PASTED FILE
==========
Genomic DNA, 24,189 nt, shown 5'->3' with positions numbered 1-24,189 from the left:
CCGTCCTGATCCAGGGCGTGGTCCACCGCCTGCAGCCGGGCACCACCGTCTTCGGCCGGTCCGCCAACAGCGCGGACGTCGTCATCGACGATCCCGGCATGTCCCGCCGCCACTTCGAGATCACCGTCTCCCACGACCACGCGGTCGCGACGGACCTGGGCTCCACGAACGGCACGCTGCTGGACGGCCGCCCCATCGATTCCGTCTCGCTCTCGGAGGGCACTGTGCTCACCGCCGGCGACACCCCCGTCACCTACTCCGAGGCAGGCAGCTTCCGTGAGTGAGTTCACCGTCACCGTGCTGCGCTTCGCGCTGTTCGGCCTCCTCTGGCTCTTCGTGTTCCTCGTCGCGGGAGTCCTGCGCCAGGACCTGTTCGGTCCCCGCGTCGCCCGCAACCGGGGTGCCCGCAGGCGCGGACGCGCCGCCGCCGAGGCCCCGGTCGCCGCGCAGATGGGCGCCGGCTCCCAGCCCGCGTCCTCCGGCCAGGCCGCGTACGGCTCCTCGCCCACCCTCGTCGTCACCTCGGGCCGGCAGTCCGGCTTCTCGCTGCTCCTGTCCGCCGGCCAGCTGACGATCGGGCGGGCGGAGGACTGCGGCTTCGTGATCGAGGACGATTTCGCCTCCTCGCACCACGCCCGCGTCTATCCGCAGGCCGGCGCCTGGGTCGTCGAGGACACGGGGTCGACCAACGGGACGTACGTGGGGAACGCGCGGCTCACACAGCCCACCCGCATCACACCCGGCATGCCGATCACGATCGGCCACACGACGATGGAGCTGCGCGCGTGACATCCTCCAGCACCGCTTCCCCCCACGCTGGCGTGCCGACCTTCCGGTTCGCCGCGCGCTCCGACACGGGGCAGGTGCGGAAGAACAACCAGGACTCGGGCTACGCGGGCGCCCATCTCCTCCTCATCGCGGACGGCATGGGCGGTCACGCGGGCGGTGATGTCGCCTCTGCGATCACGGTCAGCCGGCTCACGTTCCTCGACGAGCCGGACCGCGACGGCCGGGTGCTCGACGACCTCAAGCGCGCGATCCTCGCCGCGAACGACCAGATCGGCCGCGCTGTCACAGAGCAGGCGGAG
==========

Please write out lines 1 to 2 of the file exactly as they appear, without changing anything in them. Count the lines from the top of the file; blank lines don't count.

Genomic DNA, 24,189 nt, shown 5'->3' with positions numbered 1-24,189 from the left:
CCGTCCTGATCCAGGGCGTGGTCCACCGCCTGCAGCCGGGCACCACCGTCTTCGGCCGGTCCGCCAACAGCGCGGACGTCGTCATCGACGATCCCGGCATGTCCCGCCGCCACTTCGAGATCACCGTCTCCCACGACCACGCGGTCGCGACGGACCTGGGCTCCACGAACGGCACGCTGCTGGACGGCCGCCCCATCGATTCCGTCTCGCTCTCGGAGGGCACTGTGCTCACCGCCGGCGACACCCCCGTCACCTACTCCGAGGCAGGCAGCTTCCGTGAGTGAGTTCACCGTCACCGTGCTGCGCTTCGCGCTGTTCGGCCTCCTCTGGCTCTTCGTGTTCCTCGTCGCGGGAGTCCTGCGCCAGGACCTGTTCGGTCCCCGCGTCGCCCGCAACCGGGGTGCCCGCAGGCGCGGACGCGCCGCCGCCGAGGCCCCGGTCGCCGCGCAGATGGGCGCCGGCTCCCAGCCCGCGTCCTCCGGCCAGGCCGCGTACGGCTCCTCGCCCACCCTCGTCGTCACCTCGGGCCGGCAGTCCGGCTTCTCGCTGCTCCTGTCCGCCGGCCAGCTGACGATCGGGCGGGCGGAGGACTGCGGCTTCGTGATCGAGGACGATTTCGCCTCCTCGCACCACGCCCGCGTCTATCCGCAGGCCGGCGCCTGGGTCGTCGAGGACACGGGGTCGACCAACGGGACGTACGTGGGGAACGCGCGGCTCACACAGCCCACCCGCATCACACCCGGCATGCCGATCACGATCGGCCACACGACGATGGAGCTGCGCGCGTGACATCCTCCAGCACCGCTTCCCCCCACGCTGGCGTGCCGACCTTCCGGTTCGCCGCGCGCTCCGACACGGGGCAGGTGCGGAAGAACAACCAGGACTCGGGCTACGCGGGCGCCCATCTCCTCCTCATCGCGGACGGCATGGGCGGTCACGCGGGCGGTGATGTCGCCTCTGCGATCACGGTCAGCCGGCTCACGTTCCTCGACGAGCCGGACCGCGACGGCCGGGTGCTCGACGACCTCAAGCGCGCGATCCTCGCCGCGAACGACCAGATCGGCCGCGCTGTCACAGAGCAGGCGGAG